While Democrats have generally praised themselves for fiscal stability, Pritzker’s Department of Revenue in a February committee presentation noted that much of the unforeseen state revenue growth was a result of pandemic-related shifts in consumer spending and other federal aid, either directly or indirectly.
Revenues for the current fiscal year were about $5 billion higher than originally budgeted last year, creating surpluses that allowed for the flexibility in the FY 2023 spending plan.
That was largely driven by increases to the state’s personal and corporate income taxes, as well as sales taxes, as consumers purchased more taxable goods than untaxed services amid the COVID-19 pandemic.
On top of that, the federal government made direct payments to Illinoisans and provided for additional unemployment benefits which are taxable at the state level, further boosting state coffers.
The revenue windfalls have created the opposite reality of one that Pritzker had predicted would come to fruition if voters rejected his graduated income tax proposal in November 2020.
After that initiative which would have taxed higher income Illinoisans at a higher rate failed by a 53-47 margin, Pritzker said “painful” budget cuts were unavoidable.
Rep. Tom Demmer, R-Dixon, who is a candidate for state treasurer, contrasted the governor’s dire warnings with the financial picture put forth by Democrats in an election year that will see every statewide office and seat in the General Assembly up for grabs.
“You were bailed out by billions in additional funding from the federal government in Medicaid matching funds. You were bailed out by, across the country, trillions of dollars that were injected into our economies that led to higher-than-expected collections in revenue for the state temporarily,” he said during floor debate.
“So as we look at this year’s budget, and we try to ask which direction is it heading in, it’s growing spending faster than we’re growing revenues,” he added. “It ignores the fact that voters rejected a tax increase. And when this one-time revenue dries up, the only thing you’ll know how to do is go back and raise taxes yet again.”
Democrats, on the other hand, have tried to paint Republicans as voting against fiscal stability.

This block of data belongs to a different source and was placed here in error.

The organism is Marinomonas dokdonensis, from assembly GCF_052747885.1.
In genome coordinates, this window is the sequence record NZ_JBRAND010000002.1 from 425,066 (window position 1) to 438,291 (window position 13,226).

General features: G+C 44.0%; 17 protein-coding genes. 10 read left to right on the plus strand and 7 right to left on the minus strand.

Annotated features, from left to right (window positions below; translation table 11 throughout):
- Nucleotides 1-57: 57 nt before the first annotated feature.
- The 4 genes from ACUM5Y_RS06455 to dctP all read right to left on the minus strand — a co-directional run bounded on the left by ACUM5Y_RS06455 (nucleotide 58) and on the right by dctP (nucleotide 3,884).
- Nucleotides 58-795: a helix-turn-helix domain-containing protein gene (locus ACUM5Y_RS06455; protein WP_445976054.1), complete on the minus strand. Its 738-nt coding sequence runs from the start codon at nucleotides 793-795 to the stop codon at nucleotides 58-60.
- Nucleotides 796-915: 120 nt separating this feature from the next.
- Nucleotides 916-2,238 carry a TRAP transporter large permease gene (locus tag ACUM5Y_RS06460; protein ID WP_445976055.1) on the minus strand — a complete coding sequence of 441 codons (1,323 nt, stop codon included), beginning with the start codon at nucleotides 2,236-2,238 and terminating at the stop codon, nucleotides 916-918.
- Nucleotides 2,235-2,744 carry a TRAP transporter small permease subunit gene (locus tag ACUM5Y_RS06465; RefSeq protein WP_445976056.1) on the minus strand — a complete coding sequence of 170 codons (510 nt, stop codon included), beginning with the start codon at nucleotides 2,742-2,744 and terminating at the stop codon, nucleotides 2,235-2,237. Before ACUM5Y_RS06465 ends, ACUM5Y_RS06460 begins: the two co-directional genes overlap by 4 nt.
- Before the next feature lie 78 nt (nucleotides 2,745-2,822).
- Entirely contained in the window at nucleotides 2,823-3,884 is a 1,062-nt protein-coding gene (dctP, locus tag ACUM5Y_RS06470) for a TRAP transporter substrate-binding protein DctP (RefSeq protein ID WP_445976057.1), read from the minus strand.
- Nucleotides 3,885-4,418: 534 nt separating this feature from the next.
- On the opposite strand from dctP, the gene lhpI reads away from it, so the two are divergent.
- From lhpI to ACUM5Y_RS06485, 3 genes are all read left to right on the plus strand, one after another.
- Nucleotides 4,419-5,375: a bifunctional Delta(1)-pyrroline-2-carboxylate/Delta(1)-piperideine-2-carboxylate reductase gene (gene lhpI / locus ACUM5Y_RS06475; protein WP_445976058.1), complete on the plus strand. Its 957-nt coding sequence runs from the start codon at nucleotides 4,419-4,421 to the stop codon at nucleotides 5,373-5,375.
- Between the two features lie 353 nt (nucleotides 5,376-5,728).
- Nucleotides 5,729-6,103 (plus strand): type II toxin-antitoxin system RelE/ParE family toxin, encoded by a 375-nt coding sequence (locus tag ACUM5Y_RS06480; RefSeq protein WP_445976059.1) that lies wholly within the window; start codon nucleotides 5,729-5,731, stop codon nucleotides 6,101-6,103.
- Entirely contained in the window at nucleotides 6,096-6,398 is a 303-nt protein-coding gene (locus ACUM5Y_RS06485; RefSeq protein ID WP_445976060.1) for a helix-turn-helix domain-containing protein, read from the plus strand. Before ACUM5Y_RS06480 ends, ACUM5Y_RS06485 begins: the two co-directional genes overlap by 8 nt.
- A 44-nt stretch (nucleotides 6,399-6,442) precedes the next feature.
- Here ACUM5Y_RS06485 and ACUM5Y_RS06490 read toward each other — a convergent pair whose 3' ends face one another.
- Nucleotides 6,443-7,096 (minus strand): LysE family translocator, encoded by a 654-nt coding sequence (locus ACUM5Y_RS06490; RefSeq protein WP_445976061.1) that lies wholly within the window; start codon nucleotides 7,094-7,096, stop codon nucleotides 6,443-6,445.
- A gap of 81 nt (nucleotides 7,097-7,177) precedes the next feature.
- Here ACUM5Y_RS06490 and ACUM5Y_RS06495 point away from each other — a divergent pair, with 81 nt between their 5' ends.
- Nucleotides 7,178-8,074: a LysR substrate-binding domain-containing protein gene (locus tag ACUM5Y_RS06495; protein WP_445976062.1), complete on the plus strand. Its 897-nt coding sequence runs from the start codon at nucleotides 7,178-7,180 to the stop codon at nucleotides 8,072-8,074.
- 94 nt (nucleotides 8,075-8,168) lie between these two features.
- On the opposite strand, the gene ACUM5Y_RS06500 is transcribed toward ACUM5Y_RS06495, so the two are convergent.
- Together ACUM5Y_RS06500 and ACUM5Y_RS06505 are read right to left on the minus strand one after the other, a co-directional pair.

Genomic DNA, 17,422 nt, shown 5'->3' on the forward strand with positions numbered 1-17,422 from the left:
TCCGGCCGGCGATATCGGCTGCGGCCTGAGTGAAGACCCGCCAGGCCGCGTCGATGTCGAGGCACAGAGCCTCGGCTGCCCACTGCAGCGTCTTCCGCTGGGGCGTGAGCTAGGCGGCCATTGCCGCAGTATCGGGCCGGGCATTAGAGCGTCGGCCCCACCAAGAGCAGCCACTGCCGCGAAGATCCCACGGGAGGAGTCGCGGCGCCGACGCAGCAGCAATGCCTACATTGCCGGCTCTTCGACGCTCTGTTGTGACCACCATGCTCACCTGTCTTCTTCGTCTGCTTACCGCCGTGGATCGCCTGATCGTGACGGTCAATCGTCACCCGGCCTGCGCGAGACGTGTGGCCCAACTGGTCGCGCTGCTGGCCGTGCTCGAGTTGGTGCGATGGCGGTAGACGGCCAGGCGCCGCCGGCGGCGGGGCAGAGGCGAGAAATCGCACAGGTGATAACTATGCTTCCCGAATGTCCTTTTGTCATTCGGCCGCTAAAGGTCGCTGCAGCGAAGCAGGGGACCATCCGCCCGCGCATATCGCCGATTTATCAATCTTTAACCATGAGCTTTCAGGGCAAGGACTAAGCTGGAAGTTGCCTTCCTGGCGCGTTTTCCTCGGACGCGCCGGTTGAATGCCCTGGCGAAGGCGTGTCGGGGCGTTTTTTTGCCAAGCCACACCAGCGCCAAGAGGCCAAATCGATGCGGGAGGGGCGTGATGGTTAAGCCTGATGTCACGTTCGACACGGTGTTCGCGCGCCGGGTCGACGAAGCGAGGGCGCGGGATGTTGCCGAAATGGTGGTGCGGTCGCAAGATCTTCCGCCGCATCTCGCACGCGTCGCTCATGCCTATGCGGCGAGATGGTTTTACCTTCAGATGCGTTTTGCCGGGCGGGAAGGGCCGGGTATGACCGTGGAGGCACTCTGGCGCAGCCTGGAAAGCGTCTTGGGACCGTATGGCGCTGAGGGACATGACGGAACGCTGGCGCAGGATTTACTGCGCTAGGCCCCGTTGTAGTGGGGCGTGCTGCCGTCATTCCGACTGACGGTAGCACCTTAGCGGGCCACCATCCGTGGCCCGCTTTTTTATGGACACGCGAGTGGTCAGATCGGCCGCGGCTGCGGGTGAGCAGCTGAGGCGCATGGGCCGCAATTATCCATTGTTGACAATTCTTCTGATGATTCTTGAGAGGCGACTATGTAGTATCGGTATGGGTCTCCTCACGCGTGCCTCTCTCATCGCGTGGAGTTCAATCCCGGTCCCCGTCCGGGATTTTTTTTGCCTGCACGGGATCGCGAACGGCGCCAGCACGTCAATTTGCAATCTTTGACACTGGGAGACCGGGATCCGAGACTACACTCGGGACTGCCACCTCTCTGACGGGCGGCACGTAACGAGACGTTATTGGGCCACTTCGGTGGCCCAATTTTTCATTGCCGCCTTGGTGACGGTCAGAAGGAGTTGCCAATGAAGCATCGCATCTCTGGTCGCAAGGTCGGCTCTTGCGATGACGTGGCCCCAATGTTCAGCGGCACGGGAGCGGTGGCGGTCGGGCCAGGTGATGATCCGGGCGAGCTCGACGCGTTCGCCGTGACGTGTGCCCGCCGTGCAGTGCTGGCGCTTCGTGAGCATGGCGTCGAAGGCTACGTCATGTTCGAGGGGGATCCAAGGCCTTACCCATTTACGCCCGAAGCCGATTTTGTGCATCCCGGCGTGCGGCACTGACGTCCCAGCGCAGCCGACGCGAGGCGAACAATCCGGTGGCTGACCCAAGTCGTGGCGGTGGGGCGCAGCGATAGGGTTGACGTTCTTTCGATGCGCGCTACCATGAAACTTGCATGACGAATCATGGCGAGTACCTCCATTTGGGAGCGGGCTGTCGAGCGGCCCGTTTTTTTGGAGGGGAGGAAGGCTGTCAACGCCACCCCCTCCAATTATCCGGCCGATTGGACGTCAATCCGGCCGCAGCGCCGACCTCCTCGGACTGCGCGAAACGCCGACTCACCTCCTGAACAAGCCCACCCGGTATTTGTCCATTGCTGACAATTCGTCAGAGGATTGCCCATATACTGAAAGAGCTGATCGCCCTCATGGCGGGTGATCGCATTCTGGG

“Balancing the budget allows us to save for the future and live up to our financial obligations,” Pritzker said Tuesday. “On all of these things, the only members of the General Assembly who voted to kick the can down the road and stick you and your children with the bill were the Republicans who voted against it.”
As well, in an election year in which Republicans are relentlessly campaigning on a platform that pits Democrats as weak on crime, Sen. Elgie Sims, a Chicago Democrat, tried to flip the script.
“There are those who are standing on the sideline talking about crime is increasing, but they are the ones who would only want voting to defund police,” Sims said at the April 19 bill signing. “They don’t vote for additional investments in creating public safety initiatives that will truly make our communities safer.”
Democrats touted $240 million in spending — $235 million of which came from federal American Rescue Plan Act funding — for violence reduction programs; funding for 300 additional Illinois State Police troopers; $30 million for the Violent Crime Witness Protection Program; $30 million for police body camera grants; $20 million in grants for less lethal devices and training; $10 million for a local law enforcement retention grant program; and $20 million for cameras and automatic license plate readers on state routes, among other public safety spending.
Republicans have focused their rhetoric on a January 2021 criminal justice reform known as the SAFE-T Act, which, among other things, overhauled police training and certification standards and authorized the end of cash bail in Illinois beginning in January 2023.